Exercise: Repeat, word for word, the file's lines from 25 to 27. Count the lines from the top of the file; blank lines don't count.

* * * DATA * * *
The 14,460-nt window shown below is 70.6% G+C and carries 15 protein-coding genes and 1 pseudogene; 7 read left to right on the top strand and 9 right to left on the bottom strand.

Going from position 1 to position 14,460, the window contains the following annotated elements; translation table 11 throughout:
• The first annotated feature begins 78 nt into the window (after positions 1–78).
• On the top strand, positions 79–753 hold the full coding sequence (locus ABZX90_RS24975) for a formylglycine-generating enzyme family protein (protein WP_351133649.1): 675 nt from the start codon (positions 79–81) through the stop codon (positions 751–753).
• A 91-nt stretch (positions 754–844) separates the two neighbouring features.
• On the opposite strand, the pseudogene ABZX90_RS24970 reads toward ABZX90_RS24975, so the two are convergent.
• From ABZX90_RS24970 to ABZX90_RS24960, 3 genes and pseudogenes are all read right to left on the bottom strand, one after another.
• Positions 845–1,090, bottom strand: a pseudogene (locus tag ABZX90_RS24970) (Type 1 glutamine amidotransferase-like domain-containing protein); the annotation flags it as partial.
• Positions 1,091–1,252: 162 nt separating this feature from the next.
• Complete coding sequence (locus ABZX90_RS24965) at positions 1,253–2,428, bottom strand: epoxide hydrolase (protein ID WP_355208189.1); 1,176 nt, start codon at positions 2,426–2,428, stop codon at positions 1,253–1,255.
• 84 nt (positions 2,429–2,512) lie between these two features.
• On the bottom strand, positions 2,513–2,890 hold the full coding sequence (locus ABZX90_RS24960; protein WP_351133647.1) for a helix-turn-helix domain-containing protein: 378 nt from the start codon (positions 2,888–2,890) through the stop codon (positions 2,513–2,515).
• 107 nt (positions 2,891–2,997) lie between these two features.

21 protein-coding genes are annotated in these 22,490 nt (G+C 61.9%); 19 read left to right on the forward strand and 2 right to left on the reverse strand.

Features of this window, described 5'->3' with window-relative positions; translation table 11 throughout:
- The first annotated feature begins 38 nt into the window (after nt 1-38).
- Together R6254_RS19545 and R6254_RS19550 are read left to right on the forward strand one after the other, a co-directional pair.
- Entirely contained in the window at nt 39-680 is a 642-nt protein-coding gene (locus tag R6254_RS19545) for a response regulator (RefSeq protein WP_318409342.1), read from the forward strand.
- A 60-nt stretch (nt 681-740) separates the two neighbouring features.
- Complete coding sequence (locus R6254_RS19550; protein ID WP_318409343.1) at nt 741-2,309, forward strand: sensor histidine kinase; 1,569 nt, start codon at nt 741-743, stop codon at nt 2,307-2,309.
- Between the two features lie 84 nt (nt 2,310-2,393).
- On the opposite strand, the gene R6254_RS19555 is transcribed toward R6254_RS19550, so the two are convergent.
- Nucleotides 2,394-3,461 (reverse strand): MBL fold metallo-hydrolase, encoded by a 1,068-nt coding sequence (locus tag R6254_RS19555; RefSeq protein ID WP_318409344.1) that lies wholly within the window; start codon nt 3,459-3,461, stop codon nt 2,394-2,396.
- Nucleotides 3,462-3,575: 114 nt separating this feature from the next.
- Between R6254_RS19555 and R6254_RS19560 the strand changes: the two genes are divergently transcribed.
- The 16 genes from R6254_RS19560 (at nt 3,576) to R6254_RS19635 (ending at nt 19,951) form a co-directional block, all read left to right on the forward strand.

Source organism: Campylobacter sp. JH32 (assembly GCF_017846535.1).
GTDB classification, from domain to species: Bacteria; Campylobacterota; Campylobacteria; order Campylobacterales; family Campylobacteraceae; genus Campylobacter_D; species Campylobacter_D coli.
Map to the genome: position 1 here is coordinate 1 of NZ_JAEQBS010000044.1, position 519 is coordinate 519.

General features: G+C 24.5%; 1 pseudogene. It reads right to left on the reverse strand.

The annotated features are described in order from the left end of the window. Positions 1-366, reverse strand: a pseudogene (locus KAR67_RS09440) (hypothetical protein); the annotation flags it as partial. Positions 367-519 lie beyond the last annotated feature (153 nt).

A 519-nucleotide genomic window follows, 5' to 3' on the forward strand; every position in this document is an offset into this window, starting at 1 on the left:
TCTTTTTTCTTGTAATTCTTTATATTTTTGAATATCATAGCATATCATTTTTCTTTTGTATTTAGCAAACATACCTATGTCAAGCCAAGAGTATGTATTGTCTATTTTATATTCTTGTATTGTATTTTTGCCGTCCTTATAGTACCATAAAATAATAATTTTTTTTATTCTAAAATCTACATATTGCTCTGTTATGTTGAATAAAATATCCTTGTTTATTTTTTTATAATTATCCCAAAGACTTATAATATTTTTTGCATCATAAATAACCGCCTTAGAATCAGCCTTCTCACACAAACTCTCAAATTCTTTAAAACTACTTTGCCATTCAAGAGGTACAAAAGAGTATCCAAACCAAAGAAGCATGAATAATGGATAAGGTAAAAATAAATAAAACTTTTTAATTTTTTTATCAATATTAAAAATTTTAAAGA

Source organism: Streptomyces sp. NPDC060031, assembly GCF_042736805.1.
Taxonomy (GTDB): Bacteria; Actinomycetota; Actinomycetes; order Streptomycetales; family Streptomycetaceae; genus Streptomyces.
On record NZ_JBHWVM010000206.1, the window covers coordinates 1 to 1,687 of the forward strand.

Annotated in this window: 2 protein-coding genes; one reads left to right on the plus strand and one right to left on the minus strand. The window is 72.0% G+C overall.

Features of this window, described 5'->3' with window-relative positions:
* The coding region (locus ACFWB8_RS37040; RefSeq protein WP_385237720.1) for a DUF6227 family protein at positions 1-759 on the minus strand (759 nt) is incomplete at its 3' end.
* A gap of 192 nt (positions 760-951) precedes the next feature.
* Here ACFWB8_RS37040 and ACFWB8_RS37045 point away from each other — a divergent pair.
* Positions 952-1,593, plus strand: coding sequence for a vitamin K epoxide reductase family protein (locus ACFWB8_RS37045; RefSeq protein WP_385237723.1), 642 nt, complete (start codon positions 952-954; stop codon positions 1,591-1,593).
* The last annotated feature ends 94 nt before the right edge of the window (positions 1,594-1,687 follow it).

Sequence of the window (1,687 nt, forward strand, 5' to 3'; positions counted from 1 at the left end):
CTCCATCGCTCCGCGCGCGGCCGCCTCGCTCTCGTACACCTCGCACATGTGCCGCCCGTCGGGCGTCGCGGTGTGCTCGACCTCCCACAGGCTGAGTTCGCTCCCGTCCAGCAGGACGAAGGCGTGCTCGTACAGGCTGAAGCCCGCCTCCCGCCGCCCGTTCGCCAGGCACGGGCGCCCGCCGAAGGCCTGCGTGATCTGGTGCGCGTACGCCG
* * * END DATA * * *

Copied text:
- Between R6254_RS19555 and R6254_RS19560 the strand changes: the two genes are divergently transcribed.
- The 16 genes from R6254_RS19560 (at nt 3,576) to R6254_RS19635 (ending at nt 19,951) form a co-directional block, all read left to right on the forward strand.

Source organism: Campylobacter sp. JH32 (assembly GCF_017846535.1).